Even those who managed to keep their jobs often found their wages cut sharply. Between 1874 and 1877, for example, workers on the Baltimore & Ohio Railroad suffered reductions in wages of 50% from what they had earned before the depression began. Wages for B & O firemen dropped from $55 per month to $30, brakemen from $70 to $30, and conductors from $90 to $50. In November 1876, B & O President John W. Garrett had cut wages 10% in order to keep paying investors stock dividends at the 10% level. Seven months later came the announcement reproduced below, and the stage was set for a strike.
Questions to Consider
Whose wages were being cut? What reason was given for the wage cuts?
How did President Garrett hope the workers would respond?
If you worked for the B & O Railroad, how would you have responded?
The regular monthly meeting of the board of directors of the Baltimore and Ohio railroad was held at Camden Station yesterday, when the following preamble and resolutions making a reduction of ten per cent. in the salaries of officers and employees of the company were reported by the committee on finance and unanimously adopted:
Whereas the depression in the general business interests of the country continues, thus seriously affecting the usual earnings of railway companies, and rendering a further reduction of expenses necessary; therefore be it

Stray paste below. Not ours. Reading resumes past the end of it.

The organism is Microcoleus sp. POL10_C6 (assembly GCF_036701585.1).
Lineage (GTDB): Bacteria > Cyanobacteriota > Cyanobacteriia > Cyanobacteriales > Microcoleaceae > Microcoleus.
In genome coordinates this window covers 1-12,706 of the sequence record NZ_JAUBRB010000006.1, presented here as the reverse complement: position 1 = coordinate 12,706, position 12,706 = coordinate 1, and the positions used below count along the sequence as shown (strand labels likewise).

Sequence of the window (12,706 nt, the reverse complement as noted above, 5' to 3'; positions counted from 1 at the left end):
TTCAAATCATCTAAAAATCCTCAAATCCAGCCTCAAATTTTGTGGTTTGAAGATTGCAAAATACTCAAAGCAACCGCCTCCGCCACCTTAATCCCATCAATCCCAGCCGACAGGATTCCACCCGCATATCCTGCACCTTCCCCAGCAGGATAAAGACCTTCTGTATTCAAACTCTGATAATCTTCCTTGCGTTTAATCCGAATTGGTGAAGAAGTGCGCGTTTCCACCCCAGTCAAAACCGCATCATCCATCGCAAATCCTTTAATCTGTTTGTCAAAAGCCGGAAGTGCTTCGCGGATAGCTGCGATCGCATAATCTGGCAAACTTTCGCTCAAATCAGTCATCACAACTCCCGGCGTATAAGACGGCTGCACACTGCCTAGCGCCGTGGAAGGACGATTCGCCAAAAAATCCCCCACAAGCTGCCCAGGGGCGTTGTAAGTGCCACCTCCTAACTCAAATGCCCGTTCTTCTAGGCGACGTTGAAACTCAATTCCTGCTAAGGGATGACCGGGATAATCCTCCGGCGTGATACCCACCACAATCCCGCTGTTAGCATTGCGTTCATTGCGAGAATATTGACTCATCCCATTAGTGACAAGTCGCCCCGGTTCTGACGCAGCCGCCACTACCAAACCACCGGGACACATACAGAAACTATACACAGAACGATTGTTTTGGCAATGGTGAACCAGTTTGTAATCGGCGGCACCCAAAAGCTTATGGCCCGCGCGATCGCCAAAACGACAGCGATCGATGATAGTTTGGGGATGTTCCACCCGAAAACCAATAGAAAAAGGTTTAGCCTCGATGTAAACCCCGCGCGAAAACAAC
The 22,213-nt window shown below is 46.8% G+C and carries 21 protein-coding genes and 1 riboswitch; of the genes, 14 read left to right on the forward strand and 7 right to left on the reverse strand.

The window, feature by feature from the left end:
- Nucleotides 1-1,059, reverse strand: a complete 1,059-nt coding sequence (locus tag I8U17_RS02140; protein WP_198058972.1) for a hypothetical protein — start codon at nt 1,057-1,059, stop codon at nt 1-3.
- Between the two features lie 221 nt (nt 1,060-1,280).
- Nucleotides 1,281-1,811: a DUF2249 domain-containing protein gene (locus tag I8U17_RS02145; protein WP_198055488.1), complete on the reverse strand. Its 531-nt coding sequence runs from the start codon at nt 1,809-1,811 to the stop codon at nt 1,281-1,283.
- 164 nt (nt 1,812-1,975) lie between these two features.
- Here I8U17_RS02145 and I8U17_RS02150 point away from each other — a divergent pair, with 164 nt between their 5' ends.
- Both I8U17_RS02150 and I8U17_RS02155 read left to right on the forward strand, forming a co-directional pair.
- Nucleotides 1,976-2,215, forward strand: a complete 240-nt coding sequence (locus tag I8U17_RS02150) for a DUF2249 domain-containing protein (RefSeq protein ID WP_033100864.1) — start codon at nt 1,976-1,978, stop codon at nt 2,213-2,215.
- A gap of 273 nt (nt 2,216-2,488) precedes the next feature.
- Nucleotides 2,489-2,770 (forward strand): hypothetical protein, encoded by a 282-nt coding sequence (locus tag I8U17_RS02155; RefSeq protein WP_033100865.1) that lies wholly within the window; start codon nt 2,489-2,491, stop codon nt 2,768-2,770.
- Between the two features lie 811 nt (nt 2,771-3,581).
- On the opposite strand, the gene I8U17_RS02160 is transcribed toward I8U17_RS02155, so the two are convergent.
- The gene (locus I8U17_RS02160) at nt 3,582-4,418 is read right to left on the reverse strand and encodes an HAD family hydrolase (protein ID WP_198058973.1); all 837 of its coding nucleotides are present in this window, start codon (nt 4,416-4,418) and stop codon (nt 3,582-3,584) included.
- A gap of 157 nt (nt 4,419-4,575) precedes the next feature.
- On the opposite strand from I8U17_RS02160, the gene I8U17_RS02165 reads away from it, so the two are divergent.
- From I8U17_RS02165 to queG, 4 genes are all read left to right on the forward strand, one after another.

Resolved, That a reduction of ten per cent. be made in the present compensation of all officers and employees, of every grade, in the service of the company, where the amount received exceeds one dollar per day, to take effect after July 16th, instant.
Resolved, That the said reduction shall apply to the Main Stem and branches east of the Ohio river, and to the Trans-Ohio divisions, and that it shall embrace all roads, leased or operated by the Baltimore and Ohio Railroad Company.
Mr. John W. Garrett, president, has issued a circular embodying the above resolutions and adds: "It is hoped and believed that all persons in the service of the company will appreciate the necessity of, and concur cordially in, this action. The board postponed action until some time after its great competitors, the Pennsylvania, New York Central and Hudson River and New York and Erie Companies had made general and similar reductions in pay, with the hope that business would so improve that this necessity would be obviated. In this they have been disappointed. The president, in announcing the decision of the board, takes occasion to express the conviction and expectation that every officer and man in the service, will cheerfully recognize the necessity of the reduction, and earnestly co-operate in every measure of judicious economy necessary to aid in maintaining effectively the usefulness and success of the company."
"Ten Per Cent. Reduction," Baltimore Sun (12 Jul 1877), 3.
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